CASA/LA’s vision is a Los Angeles in which all children and families impacted by the child welfare and juvenile justice systems have equitable access to the resources and support they need to thrive.
CASA of Los Angeles improves the lives of children in the dependency system by pairing them with trained volunteer advocates.
Nowhere in the nation is the problem greater than in Los Angeles County, where 30,000 children who have been abused or neglected are under the jurisdiction of the Dependency Court. One-third of these children are age 0-5; infants and toddlers are the fastest growing group of abused children. CASA/LA provided one-on-one advocacy to 1,124 children in FY2018, in addition to 3,276 children with day-of-court assistance through Shelter Care.
CASA/LA alleviates the feelings of abandonment and alienation that scar these young lives by harnessing the compassion and generosity of caring adults who can and do have an enormous impact on the development of the child at all ages. The genius of the CASA model is that it effectively capitalizes on a huge reservoir of caring by mobilizing it in service to children. CASA makes the crucial connection—one caring adult to one child in need—that can be the turning point in a life that has been disrupted. Our most significant accomplishments happen every day—when an overlooked opportunity is found, a service is secured or an adult connection is made that will help to keep a child safe and give him or her an opportunity to succeed in life.
The volunteers get to know the children and their circumstances, show them that someone cares, advocate for their best interests (including making recommendations to the Court), encourage them to grow to their fullest potential, and become involved in key issues in their life, especially permanent placement, and school, health, and mental health issues.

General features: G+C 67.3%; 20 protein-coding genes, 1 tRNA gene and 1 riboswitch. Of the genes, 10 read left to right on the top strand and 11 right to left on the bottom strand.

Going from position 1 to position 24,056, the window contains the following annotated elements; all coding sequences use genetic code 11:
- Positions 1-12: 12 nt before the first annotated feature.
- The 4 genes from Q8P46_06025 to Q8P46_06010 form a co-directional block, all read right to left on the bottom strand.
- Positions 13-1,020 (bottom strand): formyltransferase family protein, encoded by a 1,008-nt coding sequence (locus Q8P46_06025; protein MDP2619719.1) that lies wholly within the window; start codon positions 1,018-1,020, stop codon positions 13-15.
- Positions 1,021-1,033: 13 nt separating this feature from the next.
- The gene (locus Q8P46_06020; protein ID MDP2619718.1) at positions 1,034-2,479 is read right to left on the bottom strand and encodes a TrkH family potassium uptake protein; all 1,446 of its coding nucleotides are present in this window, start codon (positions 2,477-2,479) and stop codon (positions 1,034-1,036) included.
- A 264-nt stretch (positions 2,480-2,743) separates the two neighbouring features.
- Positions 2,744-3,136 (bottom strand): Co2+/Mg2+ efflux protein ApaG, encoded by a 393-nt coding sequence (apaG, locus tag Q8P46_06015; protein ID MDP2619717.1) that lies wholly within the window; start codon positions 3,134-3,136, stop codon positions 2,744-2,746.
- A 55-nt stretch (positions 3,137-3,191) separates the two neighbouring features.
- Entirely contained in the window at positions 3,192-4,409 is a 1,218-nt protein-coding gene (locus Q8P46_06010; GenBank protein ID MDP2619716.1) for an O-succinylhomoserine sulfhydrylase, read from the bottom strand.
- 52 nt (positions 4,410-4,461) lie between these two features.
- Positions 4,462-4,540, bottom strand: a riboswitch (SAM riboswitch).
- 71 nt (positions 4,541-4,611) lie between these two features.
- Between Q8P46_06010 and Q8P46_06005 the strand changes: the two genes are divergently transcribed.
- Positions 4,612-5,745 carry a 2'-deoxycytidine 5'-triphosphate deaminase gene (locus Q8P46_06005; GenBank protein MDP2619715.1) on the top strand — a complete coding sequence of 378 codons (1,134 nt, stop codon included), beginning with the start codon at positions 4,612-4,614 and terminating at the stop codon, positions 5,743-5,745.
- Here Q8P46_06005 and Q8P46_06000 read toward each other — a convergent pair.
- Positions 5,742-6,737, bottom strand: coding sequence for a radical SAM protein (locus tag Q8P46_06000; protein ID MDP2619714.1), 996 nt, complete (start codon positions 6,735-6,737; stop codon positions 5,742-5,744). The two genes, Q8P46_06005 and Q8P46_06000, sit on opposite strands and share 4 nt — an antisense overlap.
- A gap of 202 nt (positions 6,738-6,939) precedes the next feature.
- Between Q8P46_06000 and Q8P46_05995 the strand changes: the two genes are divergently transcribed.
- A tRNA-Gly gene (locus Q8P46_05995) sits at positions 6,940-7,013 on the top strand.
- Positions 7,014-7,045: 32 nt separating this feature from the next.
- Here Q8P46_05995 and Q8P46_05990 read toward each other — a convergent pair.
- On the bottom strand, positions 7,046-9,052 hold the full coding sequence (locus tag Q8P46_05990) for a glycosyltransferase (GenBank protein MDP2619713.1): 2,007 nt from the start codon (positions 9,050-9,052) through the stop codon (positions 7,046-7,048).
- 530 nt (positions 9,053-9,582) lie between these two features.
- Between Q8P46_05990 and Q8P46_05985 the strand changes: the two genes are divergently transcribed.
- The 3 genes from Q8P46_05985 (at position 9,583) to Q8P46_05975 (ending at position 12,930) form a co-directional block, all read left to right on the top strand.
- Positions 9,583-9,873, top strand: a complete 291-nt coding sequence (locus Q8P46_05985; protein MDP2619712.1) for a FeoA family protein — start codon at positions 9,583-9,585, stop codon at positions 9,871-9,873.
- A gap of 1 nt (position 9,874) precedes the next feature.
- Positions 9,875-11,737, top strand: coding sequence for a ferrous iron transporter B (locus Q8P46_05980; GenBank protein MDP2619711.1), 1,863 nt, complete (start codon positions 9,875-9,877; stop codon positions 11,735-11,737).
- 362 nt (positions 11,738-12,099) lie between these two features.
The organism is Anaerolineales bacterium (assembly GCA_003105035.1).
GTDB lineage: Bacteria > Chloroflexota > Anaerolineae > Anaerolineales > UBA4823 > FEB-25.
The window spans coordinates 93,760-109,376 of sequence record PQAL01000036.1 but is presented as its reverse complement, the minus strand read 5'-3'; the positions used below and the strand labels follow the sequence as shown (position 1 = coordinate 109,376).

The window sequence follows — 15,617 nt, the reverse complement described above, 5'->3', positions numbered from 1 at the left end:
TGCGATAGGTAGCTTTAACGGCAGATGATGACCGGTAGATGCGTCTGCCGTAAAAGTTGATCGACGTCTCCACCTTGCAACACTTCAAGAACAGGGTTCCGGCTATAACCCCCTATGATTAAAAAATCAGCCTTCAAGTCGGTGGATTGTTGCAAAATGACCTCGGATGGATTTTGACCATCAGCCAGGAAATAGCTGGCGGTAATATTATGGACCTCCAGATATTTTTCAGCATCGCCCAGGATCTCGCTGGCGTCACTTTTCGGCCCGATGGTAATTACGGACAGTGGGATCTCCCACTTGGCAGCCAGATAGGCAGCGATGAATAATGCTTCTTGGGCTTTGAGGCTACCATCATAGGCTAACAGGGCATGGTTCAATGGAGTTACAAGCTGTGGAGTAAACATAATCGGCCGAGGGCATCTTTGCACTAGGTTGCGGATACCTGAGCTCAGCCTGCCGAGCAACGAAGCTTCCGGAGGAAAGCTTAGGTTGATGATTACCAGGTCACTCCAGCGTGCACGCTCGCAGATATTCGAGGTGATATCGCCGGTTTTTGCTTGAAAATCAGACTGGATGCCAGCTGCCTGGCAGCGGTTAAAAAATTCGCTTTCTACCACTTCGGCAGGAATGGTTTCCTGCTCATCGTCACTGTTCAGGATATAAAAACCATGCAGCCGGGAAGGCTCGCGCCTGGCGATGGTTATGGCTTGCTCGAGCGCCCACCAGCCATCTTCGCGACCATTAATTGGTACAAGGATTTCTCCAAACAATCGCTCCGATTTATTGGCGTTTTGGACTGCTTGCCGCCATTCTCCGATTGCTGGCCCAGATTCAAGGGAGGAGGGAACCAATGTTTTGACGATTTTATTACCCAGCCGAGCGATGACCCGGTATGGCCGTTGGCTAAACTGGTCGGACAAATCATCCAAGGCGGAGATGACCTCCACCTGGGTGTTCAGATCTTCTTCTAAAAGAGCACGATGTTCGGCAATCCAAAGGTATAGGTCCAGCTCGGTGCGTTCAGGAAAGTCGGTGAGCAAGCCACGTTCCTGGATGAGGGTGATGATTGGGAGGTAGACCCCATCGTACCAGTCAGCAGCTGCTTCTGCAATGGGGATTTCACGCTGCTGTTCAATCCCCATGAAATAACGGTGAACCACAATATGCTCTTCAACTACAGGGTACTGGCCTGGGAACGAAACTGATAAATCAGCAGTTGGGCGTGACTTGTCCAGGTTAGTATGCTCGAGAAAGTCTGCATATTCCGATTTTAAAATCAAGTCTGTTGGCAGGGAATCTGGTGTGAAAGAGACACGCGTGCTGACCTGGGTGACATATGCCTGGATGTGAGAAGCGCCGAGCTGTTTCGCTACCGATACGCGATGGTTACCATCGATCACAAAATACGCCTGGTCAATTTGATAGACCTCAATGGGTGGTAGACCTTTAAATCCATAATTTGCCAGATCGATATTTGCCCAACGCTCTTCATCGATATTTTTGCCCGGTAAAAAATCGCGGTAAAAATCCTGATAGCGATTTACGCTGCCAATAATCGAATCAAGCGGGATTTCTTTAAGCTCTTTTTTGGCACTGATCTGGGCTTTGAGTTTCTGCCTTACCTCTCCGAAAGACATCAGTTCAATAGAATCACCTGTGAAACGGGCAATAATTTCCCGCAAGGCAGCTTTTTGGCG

A CASA volunteer is often the sole consistent adult anchor for foster children. Children frequently remark how important it is to them that these tireless advocates are the only people in “the system” who are not paid to assist them. CASA volunteers give a voice to a child who cannot speak up for herself or himself and are frequently viewed as mentors or guides.
Judges typically assign CASA volunteers their most difficult and complex cases: children with prior maltreatment or contact with child welfare, cases of extreme abuse or neglect, or those where there is a great level of risk of further abuse and neglect. Many children assigned to CASA have learning disabilities, physical disabilities, and significant emotional and mental health problems.
Children in the dependency court system face substantial obstacles in receiving the basic care that all children need: emotional support, parental guidance, and a stable and loving caregiver. More than that, they often lack appropriate education and vocational training, medical care, and the counseling they need to grow into productive adults.
Many children remain in foster care for years, and are moved around to many different placements. Studies have demonstrated that children who have experienced abuse and neglect are at significantly higher risk for academic failure, chronic delinquency, homelessness, adult criminal behavior, antisocial personality, and addictions. Moreover, as a child’s length of time in and out-of-home care increases, the probability of such negative outcome increases. CASA volunteers are instrumental in shortening the time that the child is in the dependency system (achieving either re-unification or adoption), while simultaneously assuring that the child’s needs are met.
The CASA program is a proven, reliable and economic model of support that has meant the difference between success and failure in thousands of children. Many more children would thrive if they had the intensive intervention of a CASA volunteer.